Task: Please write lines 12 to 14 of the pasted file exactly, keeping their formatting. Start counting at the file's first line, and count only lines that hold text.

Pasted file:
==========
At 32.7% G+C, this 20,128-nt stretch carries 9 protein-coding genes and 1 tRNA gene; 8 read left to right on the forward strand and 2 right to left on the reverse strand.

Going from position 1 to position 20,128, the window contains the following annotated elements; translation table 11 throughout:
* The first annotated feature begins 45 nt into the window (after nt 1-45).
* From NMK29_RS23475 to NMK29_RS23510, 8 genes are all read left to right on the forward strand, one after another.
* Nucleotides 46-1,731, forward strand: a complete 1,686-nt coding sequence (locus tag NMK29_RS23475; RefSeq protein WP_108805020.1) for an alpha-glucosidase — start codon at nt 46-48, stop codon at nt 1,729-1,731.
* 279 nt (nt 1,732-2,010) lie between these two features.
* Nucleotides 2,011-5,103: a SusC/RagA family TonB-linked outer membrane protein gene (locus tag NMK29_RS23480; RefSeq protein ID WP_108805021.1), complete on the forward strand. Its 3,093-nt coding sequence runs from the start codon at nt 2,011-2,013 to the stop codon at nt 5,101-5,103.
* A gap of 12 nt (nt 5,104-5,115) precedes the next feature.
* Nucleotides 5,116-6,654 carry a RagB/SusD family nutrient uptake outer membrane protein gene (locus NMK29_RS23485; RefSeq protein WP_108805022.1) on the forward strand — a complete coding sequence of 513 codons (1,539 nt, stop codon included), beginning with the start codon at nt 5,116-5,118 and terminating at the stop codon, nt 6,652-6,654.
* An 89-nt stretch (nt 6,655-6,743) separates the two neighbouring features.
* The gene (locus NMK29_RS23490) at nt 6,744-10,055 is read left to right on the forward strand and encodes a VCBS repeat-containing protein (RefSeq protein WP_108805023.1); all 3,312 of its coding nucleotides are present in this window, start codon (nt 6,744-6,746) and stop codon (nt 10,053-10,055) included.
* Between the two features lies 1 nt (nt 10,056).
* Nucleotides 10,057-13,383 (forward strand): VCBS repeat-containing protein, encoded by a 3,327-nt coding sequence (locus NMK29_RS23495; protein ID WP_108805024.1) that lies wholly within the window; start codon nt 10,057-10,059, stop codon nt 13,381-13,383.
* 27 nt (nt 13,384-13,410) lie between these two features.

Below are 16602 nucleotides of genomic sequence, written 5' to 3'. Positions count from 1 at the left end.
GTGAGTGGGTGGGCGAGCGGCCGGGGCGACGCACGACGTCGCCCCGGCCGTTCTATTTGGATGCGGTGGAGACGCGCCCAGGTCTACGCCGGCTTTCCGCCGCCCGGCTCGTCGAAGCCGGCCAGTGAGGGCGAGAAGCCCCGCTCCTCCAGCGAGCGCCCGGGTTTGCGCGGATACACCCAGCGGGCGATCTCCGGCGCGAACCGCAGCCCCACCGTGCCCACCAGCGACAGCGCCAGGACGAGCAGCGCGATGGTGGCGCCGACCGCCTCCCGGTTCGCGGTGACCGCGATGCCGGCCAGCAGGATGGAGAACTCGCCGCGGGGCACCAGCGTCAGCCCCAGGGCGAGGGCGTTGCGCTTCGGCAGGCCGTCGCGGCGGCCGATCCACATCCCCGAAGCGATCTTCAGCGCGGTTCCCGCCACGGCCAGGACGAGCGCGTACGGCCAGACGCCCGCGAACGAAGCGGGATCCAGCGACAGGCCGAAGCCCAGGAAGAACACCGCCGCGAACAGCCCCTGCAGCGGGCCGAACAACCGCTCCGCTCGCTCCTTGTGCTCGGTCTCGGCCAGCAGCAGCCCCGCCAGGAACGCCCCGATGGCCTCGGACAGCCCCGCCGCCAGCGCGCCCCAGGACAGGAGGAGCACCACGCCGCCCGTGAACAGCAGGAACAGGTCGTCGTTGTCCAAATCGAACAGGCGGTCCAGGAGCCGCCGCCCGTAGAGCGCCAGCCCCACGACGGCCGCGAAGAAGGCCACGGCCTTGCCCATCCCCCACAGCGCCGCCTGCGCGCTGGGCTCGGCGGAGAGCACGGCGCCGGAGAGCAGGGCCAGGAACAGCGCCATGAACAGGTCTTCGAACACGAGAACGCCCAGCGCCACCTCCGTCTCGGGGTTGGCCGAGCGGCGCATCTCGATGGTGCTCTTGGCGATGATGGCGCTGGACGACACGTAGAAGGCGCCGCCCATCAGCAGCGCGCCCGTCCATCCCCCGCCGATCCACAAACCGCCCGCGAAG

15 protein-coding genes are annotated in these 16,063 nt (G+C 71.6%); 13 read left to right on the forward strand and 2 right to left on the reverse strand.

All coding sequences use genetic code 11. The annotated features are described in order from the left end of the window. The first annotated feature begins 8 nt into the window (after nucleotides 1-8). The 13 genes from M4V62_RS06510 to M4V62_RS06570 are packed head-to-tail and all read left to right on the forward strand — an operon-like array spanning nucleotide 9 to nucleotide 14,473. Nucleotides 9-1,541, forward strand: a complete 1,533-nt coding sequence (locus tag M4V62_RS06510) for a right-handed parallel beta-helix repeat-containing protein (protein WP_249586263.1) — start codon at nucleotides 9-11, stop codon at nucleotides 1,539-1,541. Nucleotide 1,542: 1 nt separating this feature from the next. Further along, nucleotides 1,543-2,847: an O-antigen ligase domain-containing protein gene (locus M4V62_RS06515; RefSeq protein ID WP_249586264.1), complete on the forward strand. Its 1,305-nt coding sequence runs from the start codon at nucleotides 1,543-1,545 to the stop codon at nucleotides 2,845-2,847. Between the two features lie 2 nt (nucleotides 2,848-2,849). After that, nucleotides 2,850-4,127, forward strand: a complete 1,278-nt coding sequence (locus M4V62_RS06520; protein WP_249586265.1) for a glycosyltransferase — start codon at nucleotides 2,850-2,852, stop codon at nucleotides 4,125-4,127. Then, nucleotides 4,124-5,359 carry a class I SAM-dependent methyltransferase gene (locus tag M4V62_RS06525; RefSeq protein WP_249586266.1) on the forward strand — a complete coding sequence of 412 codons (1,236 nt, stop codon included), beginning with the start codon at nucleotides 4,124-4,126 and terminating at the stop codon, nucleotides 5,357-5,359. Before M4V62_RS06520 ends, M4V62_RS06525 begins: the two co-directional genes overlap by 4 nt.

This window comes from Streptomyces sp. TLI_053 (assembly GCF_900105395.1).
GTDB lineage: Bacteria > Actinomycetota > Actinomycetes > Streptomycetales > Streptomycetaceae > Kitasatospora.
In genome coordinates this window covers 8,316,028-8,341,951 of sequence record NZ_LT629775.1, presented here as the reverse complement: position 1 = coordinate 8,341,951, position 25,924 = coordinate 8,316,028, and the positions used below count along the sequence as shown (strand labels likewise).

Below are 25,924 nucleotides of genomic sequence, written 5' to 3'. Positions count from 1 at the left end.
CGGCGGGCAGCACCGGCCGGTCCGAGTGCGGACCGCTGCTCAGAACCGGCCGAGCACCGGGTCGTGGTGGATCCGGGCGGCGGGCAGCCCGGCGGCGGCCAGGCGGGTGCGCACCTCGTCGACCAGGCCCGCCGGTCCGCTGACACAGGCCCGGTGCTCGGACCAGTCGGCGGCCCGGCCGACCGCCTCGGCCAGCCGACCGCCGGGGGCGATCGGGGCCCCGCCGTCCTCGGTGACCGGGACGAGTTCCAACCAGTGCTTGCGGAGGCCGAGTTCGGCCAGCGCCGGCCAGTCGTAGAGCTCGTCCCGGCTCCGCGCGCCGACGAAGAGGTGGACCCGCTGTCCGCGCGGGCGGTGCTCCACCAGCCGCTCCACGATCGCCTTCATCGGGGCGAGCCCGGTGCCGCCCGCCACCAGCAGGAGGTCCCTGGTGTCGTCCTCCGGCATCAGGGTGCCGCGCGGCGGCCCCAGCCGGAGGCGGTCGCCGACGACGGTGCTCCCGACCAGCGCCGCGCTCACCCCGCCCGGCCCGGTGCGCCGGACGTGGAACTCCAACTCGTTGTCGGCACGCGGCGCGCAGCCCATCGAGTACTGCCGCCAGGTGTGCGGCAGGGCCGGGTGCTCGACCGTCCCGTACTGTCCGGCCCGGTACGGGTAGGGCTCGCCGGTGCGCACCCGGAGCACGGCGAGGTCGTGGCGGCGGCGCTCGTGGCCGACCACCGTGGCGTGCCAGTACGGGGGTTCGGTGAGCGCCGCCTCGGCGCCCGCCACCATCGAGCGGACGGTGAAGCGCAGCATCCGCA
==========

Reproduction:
* Between the two features lies 1 nt (nt 10,056).
* Nucleotides 10,057-13,383 (forward strand): VCBS repeat-containing protein, encoded by a 3,327-nt coding sequence (locus NMK29_RS23495; protein ID WP_108805024.1) that lies wholly within the window; start codon nt 10,057-10,059, stop codon nt 13,381-13,383.
* 27 nt (nt 13,384-13,410) lie between these two features.